The Circularity Challenge is a six-month accelerator run by Greentown Labs and BASF—one of the world’s leading chemical companies—and supported by Stanley Black & Decker. The program is focused on disrupting the plastics, energy storage, and recycling value chains. Keep an eye on our website for profiles on all five program participants!
Imagine turning the most difficult-to-recycle plastics into fuel or virgin plastic rather than sending them to landfills.
Sound too good to be true? Nexus Fuels’ plant outside of Atlanta, GA does just that.
“Their end of life is extremely limited,” CEO and founder Jeff Gold says of the post-industrial and post-commercial plastic waste that Nexus handles. “They can be used for plastic lumber and things like that, but when we say ‘hard-to-recycle plastics,’ these are the ones that really are destined for the landfill.”
Surprisingly, the basic technology for this has been around for decades. But when pyrolysis (decomposition brought about by high temperatures) was first developed, the market demand wasn’t there: managing plastic waste wasn’t urgent and oil prices were low.
The Nexus team learned from pyrolysis’ history that it was absolutely essential to make the process economically viable. The company’s technique costs a quarter of its competitors’, according to the team, thanks to energy-efficient technology and low overhead costs.
“A lot of it is the innovation and the design that has gone into the technology itself, in terms of squeezing every last bit of energy—whether that be in the form of electrical or heat energy—out of this system,” Gold explains. “It’s how the material moves and flows in the reactor that we’ve designed.”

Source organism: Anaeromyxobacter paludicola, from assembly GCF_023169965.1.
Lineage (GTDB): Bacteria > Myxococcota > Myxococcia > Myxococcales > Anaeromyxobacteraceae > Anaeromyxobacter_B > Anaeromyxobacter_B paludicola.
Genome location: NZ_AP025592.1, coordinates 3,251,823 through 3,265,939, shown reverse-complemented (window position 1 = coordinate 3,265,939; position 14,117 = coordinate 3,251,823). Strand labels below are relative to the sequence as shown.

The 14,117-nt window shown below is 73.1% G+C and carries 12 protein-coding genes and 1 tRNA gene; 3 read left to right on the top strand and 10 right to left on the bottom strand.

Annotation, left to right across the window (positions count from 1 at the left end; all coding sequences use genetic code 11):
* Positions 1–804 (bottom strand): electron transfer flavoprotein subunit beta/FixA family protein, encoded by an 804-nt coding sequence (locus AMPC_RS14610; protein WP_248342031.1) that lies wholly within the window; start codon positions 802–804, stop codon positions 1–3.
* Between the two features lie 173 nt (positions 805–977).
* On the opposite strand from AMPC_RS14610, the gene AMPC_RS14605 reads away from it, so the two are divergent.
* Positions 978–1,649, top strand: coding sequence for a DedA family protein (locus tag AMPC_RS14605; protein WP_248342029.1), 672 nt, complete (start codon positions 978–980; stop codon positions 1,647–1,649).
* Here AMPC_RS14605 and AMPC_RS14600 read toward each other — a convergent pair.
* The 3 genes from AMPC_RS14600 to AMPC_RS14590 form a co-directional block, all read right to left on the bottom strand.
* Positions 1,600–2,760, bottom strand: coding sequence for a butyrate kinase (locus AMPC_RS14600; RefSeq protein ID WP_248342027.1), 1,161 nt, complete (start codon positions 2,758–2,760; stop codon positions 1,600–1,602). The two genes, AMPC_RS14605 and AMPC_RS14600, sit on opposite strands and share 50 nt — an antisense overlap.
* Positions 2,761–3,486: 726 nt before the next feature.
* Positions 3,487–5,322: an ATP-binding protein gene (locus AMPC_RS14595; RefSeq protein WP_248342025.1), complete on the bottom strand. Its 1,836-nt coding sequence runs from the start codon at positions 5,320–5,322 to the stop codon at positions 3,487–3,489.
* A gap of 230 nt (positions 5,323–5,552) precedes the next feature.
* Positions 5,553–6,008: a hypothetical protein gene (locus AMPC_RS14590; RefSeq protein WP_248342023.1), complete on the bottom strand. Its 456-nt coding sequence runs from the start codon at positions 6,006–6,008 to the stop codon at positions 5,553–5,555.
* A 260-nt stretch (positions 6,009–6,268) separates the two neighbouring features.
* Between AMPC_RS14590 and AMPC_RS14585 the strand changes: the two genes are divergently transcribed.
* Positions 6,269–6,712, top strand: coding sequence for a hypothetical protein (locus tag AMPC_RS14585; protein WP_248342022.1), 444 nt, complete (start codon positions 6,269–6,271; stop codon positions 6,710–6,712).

Nexus’ energy returned over energy invested (EROEI) is six times that of its competitors, according to the company.
The Nexus team also underlines the importance of having a viable business model. “To solve environmental challenges, any recycling solution must be economically sustainable, meet all regs, and operate with financial discipline,” says Eric Hartz, Nexus’ president and co-founder.
Nexus announced in late 2019 that it’s providing Shell with liquid feedstock derived from plastic waste, which Shell is using to make high-end chemicals. Shell aims to use 1 million tons of plastic waste annually by 2025, according to a press release. Shell is a longtime partner of Greentown Labs.
“This makes sense for the environment and our business,” Thomas Casparie, executive vice president of Shell’s global chemicals business, said in the release. “We want to take waste plastics that are tough to recycle by traditional methods and turn them back into chemicals—creating a circle. These chemicals will meet our customers’ growing demands for high-quality and sustainable products.”
Nexus was drawn to the Circularity Challenge, spearheaded by Greentown’s internal accelerator, Greentown Launch, for the chance to work with leading chemical company BASF.
“We’ve been really pleased with how it’s structured,” Gold says of the program. “The workshops have been great, the other companies have been interesting to meet, the mentor relationships have been very beneficial.”
In 2020, the 16-person team will update its technology and look to open additional facilities.
Greentown Labs is a community of bold, passionate entrepreneurs creating solutions for today’s biggest climate and environmental challenges. Located in Somerville, Mass., the Greentown Labs Global Center for Cleantech Innovation is the largest cleantech incubator in North America, operating a 100,000 sq. ft. campus comprised of prototyping and wet lab space, shared office space, a machine shop, electronics lab, and a curated suite of programs and resources. Greentown Labs is home to more than 100 startups and has supported more than 230 since its inception.